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Something Borrowed Reviews: "Lame, Misjudged, Plastic, Obnoxious"

by Anne Thompson
May 5, 2011 1:07 AM
5 Comments
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Thompson on Hollywood


Even the combined adorability and charm of Kate Hudson, Ginnifer Goodwin, John Krasinski and Colin Egglesfield can't seem to pull any love from reviews of this relationship comedy about a young woman who falls in love with her best friend's fiance, which will only suffer by comparison to the recent genuine romantic article: the royal wedding.

This freshman effort from producer Hilary Swank and partner Molly Smith tries to remedy what's wrong with the current rom-com formula by casting non-movie star brunette Goodwin in the lead role as a passive shrinking violet and exuberantly blonde Hudson as her narcissistic best girlfriend who is about to marry Goodwin's soul mate. The movie throws out some challenging moral dilemmas at the start but flounders on weak writing, bad casting and unsatisfying resolution. Anti-heroine Goodwin can't carry this movie; it would help if we liked Hudson more. Why would anyone want to be friends with this screeching, constantly tipsy harpy? (A sampling from critics and the trailer are below.)

Thompson on Hollywood


So far critics are trashing Something Borrowed, which currently boasts 18% on the Tomatometer -- except for Rex Reed, who gushes over "delectable morsel" Goodwin.

Something Borrowed is earning worse reviews than the upcoming Bridesmaids, which also goes overboard in painting women at their worst, as well as teen flick Prom. But when Drew Barrymore delivers authentic girl-power goods with Whip It, women don't show up in theaters.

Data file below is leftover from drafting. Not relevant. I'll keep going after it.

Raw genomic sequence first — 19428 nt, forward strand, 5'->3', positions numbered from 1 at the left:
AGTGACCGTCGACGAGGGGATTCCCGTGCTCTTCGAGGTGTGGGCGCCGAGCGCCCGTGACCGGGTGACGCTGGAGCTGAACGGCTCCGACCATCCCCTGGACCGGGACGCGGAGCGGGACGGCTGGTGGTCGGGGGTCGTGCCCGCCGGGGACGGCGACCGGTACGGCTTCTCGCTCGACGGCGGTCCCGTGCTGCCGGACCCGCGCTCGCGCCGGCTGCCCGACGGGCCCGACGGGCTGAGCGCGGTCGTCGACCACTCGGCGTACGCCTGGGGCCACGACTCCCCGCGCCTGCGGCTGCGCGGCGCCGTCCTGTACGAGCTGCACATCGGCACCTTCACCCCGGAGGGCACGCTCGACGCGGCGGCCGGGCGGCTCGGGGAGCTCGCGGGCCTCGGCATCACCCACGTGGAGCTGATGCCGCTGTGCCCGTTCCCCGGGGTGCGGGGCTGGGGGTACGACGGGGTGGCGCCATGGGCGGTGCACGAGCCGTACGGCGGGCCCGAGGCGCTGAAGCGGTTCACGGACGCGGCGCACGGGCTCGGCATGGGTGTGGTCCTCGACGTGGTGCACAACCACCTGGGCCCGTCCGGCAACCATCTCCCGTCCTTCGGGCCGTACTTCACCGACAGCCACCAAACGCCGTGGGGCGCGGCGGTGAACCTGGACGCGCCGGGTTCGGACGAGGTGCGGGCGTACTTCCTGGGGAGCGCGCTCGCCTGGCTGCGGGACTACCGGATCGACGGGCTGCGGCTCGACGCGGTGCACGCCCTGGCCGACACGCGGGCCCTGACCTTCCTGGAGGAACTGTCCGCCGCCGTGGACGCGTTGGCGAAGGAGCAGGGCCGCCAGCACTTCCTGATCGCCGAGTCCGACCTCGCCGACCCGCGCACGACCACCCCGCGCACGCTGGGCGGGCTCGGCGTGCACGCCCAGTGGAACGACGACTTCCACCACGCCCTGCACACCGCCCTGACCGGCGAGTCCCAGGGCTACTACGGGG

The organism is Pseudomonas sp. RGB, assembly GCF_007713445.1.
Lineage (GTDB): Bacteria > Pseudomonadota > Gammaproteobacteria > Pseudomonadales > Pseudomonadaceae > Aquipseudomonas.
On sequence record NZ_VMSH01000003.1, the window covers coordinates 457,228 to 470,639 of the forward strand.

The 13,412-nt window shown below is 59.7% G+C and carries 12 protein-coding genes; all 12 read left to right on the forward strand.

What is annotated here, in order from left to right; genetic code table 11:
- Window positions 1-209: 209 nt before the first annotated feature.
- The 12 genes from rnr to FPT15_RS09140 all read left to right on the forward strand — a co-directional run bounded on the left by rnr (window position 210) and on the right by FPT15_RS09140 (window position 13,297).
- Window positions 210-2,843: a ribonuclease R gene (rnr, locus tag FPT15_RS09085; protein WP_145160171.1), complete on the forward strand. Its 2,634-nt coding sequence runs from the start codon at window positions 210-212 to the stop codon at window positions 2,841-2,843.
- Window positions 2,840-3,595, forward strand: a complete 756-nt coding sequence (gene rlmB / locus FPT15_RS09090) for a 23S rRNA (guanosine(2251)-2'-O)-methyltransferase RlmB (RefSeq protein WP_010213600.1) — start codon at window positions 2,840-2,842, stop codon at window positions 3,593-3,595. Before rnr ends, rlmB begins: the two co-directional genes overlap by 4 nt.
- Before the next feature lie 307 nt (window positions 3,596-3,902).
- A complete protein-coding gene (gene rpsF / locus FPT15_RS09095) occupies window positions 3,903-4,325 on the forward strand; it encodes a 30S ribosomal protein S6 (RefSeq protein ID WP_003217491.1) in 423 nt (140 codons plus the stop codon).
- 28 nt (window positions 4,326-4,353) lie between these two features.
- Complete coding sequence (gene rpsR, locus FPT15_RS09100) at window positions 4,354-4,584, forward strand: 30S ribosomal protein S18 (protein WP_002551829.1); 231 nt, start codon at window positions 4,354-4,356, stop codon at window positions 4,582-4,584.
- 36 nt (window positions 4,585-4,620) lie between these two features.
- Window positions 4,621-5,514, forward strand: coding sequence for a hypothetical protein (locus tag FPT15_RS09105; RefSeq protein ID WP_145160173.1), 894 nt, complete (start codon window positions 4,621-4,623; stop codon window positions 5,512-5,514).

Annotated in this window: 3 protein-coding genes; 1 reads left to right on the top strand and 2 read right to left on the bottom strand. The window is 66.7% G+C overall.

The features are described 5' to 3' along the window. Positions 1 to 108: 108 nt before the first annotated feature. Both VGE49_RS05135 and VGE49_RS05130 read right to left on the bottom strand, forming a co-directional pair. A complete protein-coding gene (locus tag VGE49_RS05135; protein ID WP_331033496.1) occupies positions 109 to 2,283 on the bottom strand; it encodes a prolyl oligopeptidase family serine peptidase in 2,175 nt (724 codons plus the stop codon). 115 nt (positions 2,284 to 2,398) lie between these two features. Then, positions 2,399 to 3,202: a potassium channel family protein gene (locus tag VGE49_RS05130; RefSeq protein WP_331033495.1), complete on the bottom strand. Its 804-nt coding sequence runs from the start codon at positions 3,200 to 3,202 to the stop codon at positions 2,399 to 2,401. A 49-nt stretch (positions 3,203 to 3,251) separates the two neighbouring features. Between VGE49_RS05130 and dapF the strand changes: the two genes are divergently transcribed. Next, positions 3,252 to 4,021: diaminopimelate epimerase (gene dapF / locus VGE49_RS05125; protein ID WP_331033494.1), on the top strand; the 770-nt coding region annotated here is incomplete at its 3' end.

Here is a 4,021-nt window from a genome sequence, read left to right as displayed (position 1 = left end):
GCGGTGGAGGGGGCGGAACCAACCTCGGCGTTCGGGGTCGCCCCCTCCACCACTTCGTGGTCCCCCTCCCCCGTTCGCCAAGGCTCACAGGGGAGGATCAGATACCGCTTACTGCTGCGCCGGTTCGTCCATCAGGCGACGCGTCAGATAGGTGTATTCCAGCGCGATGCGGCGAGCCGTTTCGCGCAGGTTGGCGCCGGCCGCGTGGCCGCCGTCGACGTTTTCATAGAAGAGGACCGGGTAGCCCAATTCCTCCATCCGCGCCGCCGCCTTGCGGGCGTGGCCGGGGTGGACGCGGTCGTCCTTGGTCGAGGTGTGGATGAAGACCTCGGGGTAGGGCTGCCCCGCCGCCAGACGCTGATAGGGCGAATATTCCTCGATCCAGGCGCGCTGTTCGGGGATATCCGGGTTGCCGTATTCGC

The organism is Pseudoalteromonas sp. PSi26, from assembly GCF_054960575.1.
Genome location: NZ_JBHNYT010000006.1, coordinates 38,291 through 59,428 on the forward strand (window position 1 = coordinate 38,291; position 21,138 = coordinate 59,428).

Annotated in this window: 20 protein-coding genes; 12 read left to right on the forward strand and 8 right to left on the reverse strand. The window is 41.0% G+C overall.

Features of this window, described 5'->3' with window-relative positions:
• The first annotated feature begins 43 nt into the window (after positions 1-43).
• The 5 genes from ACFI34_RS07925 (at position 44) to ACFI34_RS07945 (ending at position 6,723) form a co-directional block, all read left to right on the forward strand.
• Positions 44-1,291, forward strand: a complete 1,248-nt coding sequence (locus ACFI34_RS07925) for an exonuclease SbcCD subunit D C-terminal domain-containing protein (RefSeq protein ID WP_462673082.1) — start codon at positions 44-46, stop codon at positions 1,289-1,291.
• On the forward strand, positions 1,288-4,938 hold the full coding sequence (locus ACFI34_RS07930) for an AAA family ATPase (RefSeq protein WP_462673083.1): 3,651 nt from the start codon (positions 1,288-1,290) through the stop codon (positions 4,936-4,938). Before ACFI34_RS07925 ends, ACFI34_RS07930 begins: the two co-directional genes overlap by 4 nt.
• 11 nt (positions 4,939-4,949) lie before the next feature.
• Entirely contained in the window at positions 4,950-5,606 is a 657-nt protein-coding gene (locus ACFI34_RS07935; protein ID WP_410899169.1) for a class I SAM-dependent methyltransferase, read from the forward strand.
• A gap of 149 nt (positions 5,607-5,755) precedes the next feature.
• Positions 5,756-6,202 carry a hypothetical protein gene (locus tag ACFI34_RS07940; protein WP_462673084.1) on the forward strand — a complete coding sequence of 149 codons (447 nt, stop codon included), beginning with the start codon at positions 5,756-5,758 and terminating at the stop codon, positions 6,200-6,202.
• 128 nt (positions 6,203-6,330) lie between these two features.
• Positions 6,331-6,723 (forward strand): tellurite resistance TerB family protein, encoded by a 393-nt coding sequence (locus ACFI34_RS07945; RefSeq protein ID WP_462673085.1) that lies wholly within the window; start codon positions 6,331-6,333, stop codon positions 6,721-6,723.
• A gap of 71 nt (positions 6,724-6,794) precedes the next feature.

Caryn James:

“'The Hamptons are like a zombie movie directed by Ralph Lauren.' Enjoy that line, because it’s about the only one that might make you laugh in the irredeemably lame romcom Something Borrowed. From the minute you see Ginnifer Goodwin wearing an unconvincing long brown wig, you have an inkling of just how false this by-the-numbers film is going to be."

Nick Pinkerton:

"The poster, featuring colorful little boxes with headshots of the stars, is nearly the same lazy design used to promote the superb, humane comedy How Do You Know last year—a disturbing example of insensate Hollywood selling its best and worst in the same package. If not the worst, this is at least the most dissembling. It’s no coincidence that Something Borrowed features lawyer protagonists; while making a pretense of being a comedy of modern sexual ethics, the movie never asks a hard question without an answer prepared in advance."